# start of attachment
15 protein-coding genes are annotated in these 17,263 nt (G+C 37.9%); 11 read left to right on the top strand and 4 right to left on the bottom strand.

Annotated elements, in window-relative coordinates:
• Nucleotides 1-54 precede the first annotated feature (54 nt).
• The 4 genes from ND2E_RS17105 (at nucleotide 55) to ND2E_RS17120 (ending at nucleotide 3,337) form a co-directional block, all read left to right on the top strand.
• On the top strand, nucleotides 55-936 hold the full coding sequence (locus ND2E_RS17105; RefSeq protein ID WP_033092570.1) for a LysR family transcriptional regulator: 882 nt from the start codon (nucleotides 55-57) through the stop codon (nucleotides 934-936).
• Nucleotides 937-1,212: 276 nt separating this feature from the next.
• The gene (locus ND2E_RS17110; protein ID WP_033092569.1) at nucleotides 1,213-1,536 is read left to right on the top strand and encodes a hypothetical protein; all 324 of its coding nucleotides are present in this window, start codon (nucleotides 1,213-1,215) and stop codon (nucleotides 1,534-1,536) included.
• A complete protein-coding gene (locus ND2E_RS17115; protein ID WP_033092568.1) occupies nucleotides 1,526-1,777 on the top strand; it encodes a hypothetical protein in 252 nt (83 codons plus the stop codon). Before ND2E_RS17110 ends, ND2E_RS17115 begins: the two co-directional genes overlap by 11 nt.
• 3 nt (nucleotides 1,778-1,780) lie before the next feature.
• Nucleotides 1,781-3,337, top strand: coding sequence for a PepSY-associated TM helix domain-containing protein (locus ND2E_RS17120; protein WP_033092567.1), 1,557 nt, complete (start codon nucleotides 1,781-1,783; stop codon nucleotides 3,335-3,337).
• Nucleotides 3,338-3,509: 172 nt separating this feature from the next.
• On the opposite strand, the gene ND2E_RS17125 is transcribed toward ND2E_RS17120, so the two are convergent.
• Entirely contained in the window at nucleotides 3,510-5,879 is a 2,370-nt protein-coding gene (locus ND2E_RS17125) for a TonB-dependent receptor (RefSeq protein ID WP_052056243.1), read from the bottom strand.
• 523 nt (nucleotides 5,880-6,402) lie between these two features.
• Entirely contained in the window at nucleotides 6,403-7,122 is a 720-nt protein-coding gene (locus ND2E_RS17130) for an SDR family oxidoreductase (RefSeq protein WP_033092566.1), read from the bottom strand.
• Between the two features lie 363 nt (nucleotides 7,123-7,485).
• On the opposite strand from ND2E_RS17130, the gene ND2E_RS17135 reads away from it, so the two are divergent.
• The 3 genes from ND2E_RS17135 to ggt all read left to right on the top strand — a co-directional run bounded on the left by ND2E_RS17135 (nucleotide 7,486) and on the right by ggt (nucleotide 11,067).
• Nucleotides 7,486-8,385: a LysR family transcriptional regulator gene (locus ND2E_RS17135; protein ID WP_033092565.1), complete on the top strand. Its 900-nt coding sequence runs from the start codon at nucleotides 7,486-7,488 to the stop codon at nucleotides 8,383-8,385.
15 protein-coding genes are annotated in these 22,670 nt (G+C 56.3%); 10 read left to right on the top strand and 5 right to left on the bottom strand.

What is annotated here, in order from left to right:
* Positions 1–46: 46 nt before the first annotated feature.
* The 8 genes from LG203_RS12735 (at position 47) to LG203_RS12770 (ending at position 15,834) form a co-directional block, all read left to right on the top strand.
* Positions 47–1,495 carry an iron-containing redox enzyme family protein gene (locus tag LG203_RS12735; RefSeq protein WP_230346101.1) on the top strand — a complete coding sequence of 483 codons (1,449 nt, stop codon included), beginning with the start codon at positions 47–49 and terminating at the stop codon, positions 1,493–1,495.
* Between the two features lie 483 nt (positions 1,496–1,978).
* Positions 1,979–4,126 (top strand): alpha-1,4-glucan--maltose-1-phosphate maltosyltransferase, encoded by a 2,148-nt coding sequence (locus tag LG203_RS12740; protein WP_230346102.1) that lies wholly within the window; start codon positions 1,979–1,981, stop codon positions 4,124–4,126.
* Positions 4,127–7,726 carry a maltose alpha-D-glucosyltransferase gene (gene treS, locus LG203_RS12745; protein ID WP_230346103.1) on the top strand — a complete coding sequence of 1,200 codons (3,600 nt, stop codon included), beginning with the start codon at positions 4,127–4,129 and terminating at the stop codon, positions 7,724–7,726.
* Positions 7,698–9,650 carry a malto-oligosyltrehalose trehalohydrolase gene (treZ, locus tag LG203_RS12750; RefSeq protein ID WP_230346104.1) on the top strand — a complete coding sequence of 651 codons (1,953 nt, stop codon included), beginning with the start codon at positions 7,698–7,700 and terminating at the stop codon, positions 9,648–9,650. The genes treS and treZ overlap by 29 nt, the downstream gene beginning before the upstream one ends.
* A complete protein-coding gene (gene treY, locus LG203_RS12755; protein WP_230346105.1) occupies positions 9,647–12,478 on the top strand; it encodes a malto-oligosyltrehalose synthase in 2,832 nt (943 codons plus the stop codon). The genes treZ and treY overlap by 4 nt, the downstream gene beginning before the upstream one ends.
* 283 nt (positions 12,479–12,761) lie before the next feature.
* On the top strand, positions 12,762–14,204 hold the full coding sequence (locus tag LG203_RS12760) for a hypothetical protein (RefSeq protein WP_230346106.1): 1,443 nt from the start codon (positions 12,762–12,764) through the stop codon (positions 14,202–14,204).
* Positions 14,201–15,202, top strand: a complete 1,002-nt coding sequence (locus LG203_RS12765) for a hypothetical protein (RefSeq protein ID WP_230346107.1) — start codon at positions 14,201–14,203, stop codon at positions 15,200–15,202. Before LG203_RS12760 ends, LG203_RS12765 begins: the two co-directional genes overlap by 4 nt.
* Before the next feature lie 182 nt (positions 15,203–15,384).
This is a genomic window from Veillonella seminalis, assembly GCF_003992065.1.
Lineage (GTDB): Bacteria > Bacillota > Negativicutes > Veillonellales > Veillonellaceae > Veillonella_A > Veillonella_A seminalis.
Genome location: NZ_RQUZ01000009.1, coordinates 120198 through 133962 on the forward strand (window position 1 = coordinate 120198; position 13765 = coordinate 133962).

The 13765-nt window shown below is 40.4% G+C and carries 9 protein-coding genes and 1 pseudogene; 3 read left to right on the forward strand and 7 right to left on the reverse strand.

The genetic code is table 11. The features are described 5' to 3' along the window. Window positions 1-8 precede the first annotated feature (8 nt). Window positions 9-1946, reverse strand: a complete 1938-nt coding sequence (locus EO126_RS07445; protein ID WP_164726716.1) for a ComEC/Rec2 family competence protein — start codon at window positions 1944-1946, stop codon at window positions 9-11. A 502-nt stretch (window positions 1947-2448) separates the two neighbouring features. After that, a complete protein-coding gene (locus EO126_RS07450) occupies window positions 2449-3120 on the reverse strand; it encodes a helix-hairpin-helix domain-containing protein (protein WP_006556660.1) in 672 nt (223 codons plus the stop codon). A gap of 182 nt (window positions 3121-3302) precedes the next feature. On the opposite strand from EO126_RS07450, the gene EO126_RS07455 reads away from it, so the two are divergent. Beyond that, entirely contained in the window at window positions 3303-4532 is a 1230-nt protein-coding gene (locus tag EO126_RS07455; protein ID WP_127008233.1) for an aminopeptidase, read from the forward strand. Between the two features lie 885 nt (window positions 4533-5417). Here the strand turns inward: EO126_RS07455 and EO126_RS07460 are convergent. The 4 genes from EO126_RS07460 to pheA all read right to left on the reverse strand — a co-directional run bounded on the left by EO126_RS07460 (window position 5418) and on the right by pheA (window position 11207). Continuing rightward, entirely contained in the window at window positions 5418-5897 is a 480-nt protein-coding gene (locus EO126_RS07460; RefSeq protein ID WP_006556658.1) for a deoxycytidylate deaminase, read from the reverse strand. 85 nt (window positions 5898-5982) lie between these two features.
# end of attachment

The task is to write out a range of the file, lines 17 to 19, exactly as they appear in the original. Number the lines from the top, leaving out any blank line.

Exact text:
• On the opposite strand from ND2E_RS17130, the gene ND2E_RS17135 reads away from it, so the two are divergent.
• The 3 genes from ND2E_RS17135 to ggt all read left to right on the top strand — a co-directional run bounded on the left by ND2E_RS17135 (nucleotide 7,486) and on the right by ggt (nucleotide 11,067).
• Nucleotides 7,486-8,385: a LysR family transcriptional regulator gene (locus ND2E_RS17135; protein ID WP_033092565.1), complete on the top strand. Its 900-nt coding sequence runs from the start codon at nucleotides 7,486-7,488 to the stop codon at nucleotides 8,383-8,385.